Yield Maximization: While as India’s population has gone up significantly, it is to the farmer’s credit that crop production has largely kept pace with the growing population. Not many of us realize it, but each crop has a research centre in India, which works on testing multiple varieties of seeds. These crop-specific centres also import overseas varieties and test them for agronomic fitment under the aegis of ICAR. Hence, a critical component of maximization of farmer revenue is continued research and development of higher-yielding seeds. The seed replacement rate also needs to improve in India, to ensure continuous enhancement of yield levels. 

Farming Practice & Mechanization: The Indian farmer is perhaps one of the most educated ones on farming globally. Every state government has a dedicated farmer extension services wing. Further, almost all mid-large sized agri-companies have farmer engagement programs in the form of krishi-goshtis, kisaan seva kendras, farm services teams etc. All these people can bring to the farmer the latest farming practices and agri-inputs. Mechanization levels too are improving in the country with the emergence of pay-as-you-use models of custom hiring. Also, such new entrepreneurial ventures are also bringing newer technologies to the ground. Such models must scale up quickly to ensure that the entire country gets quicker access to such technologies.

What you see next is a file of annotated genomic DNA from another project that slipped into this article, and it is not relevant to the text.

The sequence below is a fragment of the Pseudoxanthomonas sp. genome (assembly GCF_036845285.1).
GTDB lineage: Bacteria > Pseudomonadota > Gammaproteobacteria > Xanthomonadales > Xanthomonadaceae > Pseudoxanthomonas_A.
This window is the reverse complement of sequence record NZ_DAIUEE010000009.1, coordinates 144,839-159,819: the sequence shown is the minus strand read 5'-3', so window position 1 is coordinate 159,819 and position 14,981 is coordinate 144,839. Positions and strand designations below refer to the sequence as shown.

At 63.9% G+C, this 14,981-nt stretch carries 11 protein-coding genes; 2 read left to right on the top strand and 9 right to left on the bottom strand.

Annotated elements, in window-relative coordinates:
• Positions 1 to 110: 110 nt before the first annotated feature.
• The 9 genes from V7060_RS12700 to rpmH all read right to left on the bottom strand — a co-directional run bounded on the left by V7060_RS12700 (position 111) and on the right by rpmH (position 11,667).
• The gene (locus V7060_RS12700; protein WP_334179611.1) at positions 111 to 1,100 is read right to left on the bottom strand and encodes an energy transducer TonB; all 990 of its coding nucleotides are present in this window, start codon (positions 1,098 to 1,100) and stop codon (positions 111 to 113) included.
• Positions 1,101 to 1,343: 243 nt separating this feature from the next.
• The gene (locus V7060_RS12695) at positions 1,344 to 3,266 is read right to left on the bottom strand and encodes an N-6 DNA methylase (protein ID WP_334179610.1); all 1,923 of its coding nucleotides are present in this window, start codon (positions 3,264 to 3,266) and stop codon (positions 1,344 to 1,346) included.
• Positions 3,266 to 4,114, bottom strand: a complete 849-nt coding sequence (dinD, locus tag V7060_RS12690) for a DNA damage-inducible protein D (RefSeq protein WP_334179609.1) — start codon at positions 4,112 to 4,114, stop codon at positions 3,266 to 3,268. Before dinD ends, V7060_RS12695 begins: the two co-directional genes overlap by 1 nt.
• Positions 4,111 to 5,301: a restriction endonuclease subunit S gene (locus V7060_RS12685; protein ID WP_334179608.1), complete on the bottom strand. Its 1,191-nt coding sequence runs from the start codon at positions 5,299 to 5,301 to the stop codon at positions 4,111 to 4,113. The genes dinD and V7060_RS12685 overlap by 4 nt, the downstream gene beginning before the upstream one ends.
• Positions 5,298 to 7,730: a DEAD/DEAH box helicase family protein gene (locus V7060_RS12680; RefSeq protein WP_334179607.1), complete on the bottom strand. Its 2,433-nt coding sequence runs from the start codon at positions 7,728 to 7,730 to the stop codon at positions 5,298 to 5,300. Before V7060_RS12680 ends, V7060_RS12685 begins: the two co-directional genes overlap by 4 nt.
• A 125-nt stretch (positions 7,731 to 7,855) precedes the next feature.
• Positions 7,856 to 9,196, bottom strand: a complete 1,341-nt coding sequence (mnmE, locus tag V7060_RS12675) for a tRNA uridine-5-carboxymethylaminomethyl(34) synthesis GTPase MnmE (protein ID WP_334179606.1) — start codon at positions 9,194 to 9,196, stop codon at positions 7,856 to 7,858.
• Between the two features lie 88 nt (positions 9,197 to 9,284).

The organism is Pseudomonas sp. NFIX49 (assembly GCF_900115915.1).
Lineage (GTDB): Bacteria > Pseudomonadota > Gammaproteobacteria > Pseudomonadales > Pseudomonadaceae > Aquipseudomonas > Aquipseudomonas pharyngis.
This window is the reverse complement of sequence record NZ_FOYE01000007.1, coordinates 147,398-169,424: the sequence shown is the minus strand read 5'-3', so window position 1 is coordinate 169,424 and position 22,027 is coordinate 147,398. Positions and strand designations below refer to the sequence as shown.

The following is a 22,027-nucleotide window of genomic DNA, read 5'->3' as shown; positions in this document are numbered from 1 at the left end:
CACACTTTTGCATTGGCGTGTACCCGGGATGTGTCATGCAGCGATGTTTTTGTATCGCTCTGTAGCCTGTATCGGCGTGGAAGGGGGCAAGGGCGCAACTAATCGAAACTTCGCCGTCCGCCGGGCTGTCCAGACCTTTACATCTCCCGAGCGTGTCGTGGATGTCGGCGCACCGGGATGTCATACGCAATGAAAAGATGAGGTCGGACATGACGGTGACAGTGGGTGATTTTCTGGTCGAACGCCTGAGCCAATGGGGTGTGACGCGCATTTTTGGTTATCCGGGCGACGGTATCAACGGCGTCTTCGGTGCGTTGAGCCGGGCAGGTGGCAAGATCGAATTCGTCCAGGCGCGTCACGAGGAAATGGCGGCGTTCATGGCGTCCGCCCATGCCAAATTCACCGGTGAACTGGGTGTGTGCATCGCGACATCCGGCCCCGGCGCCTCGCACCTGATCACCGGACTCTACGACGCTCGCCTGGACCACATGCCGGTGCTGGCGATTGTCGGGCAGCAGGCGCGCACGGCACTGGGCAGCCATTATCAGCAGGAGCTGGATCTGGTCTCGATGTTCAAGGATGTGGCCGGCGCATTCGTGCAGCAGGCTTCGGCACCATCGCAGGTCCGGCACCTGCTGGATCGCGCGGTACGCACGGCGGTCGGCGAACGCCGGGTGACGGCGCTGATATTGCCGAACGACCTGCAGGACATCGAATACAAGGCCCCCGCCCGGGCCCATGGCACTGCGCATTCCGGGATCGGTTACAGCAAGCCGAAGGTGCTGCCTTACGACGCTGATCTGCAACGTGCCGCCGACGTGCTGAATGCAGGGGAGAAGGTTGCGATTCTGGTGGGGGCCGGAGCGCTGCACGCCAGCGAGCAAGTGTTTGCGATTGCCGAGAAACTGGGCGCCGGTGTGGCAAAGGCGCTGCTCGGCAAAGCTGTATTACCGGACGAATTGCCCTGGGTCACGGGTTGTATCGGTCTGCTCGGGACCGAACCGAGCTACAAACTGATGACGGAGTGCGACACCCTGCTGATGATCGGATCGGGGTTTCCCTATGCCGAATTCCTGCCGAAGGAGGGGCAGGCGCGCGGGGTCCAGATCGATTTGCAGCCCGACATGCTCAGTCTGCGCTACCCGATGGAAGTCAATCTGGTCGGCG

Collective Farming & Bargaining: The bane of Indian agriculture has been our fragmented landholdings, which is a consequence of our huge population. As the per capita land holding is low, it is very difficult to get benefits of mechanization – as well as the benefits of aggregation. The mandi system of India, in spite of its pitfalls, has done a tremendous job of aggregating and consolidating farm produce. Now, the next step in this journey is to either form FPOs ( Farmer Producer Organizations / Companies ) or to form Farm Co-operatives ( FCs). These FCs and FPOs can be directly linked to the processor, exporter or retailer. This will help in a higher proportion of the revenue going to the farmer. 

Hence, to action these above-mentioned suggestions, each state government should give individual targets to each Extension Officer on (a) Number of FPOs / FCs created (b) Number of Tractor Hiring Centers Opened ( c) Tonnes of Seeds Sold (d) Crop Selection and Production.

This work will have to be done under a “Project / Mission Mode” in active collaboration with the private sector as a critical and necessary participant. 

Minimization of Costs 

Inputs: Cost of inputs can be minimized by ensuring : Zero tax on all participants of the value chain of manufacturing the input so as to have a low end-cost of finished product, ensuring early release of subsidies to the companies or the farmers so that any built-in interest cost can be off-set, continued priority sector lending rate benefits, ensuring adequate availability during peak season to avoid black marketing, a more rationalized subsidy calculation mechanization which negates net-back dilution on account of freight charges.